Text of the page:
May 1 is decision time for graduating high school seniors. Today is the day that most selective colleges and universities set as the deadline for admitted students to say whether they’ll enroll and commit with a deposit.
First Lady Michelle Obama is marking the day at Wayne State University in Detroit as part of her Reach Higher initiative to encourage more high schoolers to go on to college.
Last year, more than 68 percent of the country’s high school grads were enrolled in college for the 2014 fall semester.
But with a national on-time high school graduation rate of 81 percent in 2013 — and no national data available yet for 2014 — that probably means that about 55 percent of the students who were high school freshmen in 2010 made it all the way to college enrollment.
A growing body of research shows the work to get more students to the college starting line can start as early as middle school.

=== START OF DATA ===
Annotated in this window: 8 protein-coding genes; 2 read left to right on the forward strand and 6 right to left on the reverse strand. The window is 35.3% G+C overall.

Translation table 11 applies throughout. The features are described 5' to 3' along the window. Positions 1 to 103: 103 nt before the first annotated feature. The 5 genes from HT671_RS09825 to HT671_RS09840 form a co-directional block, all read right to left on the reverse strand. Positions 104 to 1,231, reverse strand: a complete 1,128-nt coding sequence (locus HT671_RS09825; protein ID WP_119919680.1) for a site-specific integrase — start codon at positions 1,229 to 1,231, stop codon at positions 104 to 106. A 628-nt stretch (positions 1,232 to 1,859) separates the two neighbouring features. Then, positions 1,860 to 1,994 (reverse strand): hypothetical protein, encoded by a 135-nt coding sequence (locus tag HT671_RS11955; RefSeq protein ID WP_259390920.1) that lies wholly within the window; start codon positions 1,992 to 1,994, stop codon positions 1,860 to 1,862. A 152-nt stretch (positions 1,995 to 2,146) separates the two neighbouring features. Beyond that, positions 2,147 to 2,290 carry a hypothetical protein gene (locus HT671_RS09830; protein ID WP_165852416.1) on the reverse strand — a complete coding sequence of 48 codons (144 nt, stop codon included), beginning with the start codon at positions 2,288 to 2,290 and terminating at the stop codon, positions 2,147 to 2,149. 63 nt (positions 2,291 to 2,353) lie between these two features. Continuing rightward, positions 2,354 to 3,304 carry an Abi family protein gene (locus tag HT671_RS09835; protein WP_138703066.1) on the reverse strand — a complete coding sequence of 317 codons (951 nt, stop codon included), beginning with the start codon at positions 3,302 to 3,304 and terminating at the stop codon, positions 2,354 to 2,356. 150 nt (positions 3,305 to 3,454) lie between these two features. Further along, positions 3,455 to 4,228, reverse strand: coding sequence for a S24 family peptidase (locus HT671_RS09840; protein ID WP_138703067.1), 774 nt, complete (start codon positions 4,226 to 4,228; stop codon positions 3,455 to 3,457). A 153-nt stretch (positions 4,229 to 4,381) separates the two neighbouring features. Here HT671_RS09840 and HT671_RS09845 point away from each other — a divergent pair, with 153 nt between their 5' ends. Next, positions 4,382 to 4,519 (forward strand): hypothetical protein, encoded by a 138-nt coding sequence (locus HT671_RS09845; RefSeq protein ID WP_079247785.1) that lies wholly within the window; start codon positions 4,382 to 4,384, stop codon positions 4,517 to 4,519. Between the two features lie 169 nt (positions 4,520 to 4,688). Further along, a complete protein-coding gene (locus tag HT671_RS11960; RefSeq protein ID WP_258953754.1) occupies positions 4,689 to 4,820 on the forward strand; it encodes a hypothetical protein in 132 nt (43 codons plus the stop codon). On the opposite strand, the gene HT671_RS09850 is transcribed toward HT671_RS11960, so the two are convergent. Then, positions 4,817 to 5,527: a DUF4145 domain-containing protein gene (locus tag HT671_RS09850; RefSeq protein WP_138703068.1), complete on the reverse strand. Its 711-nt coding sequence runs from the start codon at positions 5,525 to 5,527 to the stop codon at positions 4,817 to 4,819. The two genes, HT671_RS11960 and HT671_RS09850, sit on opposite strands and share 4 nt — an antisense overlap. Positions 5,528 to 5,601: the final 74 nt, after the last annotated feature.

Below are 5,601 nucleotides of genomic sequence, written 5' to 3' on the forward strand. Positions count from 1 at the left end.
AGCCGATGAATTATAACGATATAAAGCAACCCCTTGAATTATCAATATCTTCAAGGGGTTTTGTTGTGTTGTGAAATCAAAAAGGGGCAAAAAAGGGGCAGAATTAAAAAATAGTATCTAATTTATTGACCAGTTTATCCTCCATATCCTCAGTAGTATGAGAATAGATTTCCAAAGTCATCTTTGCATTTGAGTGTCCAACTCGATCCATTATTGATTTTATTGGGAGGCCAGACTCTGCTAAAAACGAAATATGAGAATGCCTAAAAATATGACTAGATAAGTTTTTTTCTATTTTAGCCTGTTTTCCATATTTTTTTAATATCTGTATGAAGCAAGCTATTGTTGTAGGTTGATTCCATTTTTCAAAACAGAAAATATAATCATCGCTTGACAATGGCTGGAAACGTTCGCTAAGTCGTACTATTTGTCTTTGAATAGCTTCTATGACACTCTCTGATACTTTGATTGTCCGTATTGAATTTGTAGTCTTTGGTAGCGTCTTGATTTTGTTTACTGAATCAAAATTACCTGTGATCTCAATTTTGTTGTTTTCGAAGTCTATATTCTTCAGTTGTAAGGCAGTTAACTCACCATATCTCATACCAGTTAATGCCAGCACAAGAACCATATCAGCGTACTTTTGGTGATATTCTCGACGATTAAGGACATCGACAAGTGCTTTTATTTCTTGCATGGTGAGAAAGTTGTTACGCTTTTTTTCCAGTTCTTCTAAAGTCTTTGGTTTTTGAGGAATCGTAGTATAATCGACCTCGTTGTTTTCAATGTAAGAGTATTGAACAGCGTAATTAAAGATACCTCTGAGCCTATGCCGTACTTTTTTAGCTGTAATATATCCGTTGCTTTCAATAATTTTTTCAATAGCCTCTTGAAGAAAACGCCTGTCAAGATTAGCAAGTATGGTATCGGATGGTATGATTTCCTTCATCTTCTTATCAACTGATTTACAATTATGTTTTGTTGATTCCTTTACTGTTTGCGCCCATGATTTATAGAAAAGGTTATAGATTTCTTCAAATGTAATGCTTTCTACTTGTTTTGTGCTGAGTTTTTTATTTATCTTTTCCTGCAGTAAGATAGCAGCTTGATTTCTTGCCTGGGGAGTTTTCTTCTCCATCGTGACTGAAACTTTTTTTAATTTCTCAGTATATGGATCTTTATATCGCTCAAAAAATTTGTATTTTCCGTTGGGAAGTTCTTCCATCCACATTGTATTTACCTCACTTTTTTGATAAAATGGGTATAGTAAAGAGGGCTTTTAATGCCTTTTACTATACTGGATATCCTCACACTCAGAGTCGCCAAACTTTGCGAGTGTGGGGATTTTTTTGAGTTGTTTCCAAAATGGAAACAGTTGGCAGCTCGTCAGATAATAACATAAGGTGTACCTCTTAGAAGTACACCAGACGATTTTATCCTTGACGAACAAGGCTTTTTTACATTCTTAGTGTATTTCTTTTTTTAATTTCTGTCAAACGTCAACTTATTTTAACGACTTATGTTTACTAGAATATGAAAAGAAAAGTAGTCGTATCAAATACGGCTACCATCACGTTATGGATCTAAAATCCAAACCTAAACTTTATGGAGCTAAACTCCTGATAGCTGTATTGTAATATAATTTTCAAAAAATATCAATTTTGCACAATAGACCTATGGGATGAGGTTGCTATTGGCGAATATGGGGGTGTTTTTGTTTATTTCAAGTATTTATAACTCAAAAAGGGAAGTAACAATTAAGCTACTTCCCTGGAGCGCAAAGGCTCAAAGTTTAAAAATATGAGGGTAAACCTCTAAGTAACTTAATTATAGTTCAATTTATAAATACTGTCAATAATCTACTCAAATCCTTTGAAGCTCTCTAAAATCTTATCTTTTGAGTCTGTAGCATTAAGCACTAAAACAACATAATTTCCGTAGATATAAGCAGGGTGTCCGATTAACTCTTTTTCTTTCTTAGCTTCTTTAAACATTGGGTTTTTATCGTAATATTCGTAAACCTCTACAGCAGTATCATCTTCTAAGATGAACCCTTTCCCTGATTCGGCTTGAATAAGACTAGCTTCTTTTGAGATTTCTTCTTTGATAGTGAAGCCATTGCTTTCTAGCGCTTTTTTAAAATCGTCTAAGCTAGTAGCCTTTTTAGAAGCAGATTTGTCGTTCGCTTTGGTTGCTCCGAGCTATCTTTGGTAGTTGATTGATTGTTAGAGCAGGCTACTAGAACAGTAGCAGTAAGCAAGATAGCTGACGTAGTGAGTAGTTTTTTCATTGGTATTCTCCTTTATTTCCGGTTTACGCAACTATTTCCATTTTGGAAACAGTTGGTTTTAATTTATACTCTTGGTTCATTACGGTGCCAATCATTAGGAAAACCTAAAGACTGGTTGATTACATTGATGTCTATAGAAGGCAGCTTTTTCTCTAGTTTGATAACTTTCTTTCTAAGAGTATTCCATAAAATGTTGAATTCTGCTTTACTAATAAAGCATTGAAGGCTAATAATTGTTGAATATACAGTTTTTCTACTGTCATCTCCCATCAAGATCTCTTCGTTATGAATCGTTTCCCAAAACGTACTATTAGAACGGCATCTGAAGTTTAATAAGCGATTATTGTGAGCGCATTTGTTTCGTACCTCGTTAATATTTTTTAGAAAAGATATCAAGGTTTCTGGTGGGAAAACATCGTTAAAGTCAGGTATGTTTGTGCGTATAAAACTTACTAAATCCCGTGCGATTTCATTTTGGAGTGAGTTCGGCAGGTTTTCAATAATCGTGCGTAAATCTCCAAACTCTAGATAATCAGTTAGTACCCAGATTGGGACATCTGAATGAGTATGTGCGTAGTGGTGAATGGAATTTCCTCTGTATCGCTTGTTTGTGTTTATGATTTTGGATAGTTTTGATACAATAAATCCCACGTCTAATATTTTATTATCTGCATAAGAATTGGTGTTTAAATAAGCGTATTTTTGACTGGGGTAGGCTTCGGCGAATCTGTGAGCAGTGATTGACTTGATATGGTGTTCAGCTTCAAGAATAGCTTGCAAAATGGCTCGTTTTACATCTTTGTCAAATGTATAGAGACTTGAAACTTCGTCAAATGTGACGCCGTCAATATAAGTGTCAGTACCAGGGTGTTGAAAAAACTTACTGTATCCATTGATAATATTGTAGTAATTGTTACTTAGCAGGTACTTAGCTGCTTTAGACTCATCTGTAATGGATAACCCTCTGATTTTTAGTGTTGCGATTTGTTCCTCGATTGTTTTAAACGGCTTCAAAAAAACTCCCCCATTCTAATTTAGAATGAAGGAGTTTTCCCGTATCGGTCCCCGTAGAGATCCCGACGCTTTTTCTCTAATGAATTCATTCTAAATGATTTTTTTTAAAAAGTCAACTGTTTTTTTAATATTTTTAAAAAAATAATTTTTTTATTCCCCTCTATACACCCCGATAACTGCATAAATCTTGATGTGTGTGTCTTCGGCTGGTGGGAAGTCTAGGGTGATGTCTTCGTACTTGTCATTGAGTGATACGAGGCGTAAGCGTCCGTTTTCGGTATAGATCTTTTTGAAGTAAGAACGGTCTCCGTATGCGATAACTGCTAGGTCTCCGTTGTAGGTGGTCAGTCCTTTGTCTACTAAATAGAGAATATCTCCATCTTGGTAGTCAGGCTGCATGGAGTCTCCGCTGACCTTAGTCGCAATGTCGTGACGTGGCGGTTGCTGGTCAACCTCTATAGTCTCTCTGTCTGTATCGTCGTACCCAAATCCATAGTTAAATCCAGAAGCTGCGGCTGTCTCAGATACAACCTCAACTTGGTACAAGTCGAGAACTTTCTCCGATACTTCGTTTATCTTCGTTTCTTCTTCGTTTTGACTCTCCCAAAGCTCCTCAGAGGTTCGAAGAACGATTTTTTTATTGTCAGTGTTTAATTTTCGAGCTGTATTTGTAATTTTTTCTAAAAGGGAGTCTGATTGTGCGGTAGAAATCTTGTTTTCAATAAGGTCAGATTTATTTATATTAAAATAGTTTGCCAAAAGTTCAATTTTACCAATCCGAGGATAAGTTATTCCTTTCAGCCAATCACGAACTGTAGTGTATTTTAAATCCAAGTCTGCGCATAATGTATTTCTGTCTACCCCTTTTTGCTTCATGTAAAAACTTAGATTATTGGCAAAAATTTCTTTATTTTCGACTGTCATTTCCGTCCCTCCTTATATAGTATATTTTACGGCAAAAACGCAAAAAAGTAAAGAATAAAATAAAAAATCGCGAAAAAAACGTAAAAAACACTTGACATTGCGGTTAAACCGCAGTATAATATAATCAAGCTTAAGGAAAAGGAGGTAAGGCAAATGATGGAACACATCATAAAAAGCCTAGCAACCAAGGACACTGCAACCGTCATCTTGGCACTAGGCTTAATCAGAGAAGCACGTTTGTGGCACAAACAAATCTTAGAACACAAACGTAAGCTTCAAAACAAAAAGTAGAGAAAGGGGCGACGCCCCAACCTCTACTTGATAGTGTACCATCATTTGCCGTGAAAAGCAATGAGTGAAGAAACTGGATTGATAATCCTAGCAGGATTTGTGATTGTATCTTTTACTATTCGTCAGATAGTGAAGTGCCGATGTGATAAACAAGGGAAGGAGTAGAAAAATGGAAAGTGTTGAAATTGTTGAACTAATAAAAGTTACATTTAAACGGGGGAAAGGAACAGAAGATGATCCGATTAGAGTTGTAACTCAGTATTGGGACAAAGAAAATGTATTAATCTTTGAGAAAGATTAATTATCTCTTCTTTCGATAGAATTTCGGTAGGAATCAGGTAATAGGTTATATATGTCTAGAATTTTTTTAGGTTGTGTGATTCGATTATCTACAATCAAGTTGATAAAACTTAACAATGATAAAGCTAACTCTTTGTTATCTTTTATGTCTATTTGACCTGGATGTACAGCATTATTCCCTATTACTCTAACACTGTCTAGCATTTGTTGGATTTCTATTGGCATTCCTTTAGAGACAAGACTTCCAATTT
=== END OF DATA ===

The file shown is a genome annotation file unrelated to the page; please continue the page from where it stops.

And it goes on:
Federal research in Oregon released this week found that eighth- and ninth-grade attendance and GPA are strong predictors of whether a student will graduate from high school on time.
They found that more than three quarters of eighth graders who made it to school less than 80 percent of the time did not graduate on time, including 33 percent who dropped out altogether. More than half of ninth graders with attendance rates below 80 percent graduated late while 32 percent dropped out. About two-thirds of eighth and ninth graders with GPA’s below a 2.0 either graduated late or dropped out.
Researchers at the University of Chicago credit a focus on indicators like these — specifically intervening with ninth graders who fail one or more core courses or who make it to class on fewer than 90 percent of school days — with dramatic and steady increases in the on-time graduation rate at Chicago public high schools.